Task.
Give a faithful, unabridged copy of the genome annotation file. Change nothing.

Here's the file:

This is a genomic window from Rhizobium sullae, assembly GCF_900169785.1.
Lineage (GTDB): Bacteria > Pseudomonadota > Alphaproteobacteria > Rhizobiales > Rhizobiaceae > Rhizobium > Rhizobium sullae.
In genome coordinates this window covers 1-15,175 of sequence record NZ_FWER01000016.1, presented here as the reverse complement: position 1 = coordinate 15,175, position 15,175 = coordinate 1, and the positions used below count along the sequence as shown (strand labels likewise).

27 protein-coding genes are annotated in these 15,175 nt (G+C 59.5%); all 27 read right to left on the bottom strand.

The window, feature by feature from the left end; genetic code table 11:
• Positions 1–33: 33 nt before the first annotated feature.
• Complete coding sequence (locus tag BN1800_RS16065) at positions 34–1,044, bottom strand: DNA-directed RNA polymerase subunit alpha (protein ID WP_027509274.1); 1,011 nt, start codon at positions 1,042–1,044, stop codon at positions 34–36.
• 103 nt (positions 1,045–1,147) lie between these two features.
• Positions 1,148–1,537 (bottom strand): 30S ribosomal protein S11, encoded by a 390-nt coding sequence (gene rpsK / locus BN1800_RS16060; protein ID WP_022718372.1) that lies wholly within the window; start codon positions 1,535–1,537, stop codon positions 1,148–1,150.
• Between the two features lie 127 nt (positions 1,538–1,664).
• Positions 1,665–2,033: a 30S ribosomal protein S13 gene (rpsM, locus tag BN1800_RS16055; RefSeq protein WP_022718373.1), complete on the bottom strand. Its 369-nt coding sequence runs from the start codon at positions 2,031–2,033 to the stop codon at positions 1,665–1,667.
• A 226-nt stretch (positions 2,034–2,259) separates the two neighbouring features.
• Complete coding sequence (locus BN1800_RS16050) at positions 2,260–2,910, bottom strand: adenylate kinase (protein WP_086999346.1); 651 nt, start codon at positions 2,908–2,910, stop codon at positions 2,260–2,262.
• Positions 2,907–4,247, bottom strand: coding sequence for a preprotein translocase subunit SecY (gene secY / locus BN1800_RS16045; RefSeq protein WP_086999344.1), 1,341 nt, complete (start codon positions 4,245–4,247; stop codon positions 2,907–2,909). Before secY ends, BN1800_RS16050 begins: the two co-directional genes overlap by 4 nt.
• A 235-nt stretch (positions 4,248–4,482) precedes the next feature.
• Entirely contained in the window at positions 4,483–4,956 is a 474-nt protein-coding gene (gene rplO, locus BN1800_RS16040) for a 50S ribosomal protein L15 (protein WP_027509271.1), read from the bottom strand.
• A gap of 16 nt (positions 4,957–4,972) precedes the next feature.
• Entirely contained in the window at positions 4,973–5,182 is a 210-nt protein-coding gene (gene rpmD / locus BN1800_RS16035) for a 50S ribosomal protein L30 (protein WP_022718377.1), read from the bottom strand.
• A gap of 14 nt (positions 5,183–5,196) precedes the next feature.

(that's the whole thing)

This is a genomic window from Rhizobium sullae, assembly GCF_900169785.1.
Lineage (GTDB): Bacteria > Pseudomonadota > Alphaproteobacteria > Rhizobiales > Rhizobiaceae > Rhizobium > Rhizobium sullae.
In genome coordinates this window covers 1-15,175 of sequence record NZ_FWER01000016.1, presented here as the reverse complement: position 1 = coordinate 15,175, position 15,175 = coordinate 1, and the positions used below count along the sequence as shown (strand labels likewise).

27 protein-coding genes are annotated in these 15,175 nt (G+C 59.5%); all 27 read right to left on the bottom strand.

The window, feature by feature from the left end; genetic code table 11:
• Positions 1–33: 33 nt before the first annotated feature.
• Complete coding sequence (locus tag BN1800_RS16065) at positions 34–1,044, bottom strand: DNA-directed RNA polymerase subunit alpha (protein ID WP_027509274.1); 1,011 nt, start codon at positions 1,042–1,044, stop codon at positions 34–36.
• 103 nt (positions 1,045–1,147) lie between these two features.
• Positions 1,148–1,537 (bottom strand): 30S ribosomal protein S11, encoded by a 390-nt coding sequence (gene rpsK / locus BN1800_RS16060; protein ID WP_022718372.1) that lies wholly within the window; start codon positions 1,535–1,537, stop codon positions 1,148–1,150.
• Between the two features lie 127 nt (positions 1,538–1,664).
• Positions 1,665–2,033: a 30S ribosomal protein S13 gene (rpsM, locus tag BN1800_RS16055; RefSeq protein WP_022718373.1), complete on the bottom strand. Its 369-nt coding sequence runs from the start codon at positions 2,031–2,033 to the stop codon at positions 1,665–1,667.
• A 226-nt stretch (positions 2,034–2,259) separates the two neighbouring features.
• Complete coding sequence (locus BN1800_RS16050) at positions 2,260–2,910, bottom strand: adenylate kinase (protein WP_086999346.1); 651 nt, start codon at positions 2,908–2,910, stop codon at positions 2,260–2,262.
• Positions 2,907–4,247, bottom strand: coding sequence for a preprotein translocase subunit SecY (gene secY / locus BN1800_RS16045; RefSeq protein WP_086999344.1), 1,341 nt, complete (start codon positions 4,245–4,247; stop codon positions 2,907–2,909). Before secY ends, BN1800_RS16050 begins: the two co-directional genes overlap by 4 nt.
• A 235-nt stretch (positions 4,248–4,482) precedes the next feature.
• Entirely contained in the window at positions 4,483–4,956 is a 474-nt protein-coding gene (gene rplO, locus BN1800_RS16040) for a 50S ribosomal protein L15 (protein WP_027509271.1), read from the bottom strand.
• A gap of 16 nt (positions 4,957–4,972) precedes the next feature.
• Entirely contained in the window at positions 4,973–5,182 is a 210-nt protein-coding gene (gene rpmD / locus BN1800_RS16035) for a 50S ribosomal protein L30 (protein WP_022718377.1), read from the bottom strand.
• A gap of 14 nt (positions 5,183–5,196) precedes the next feature.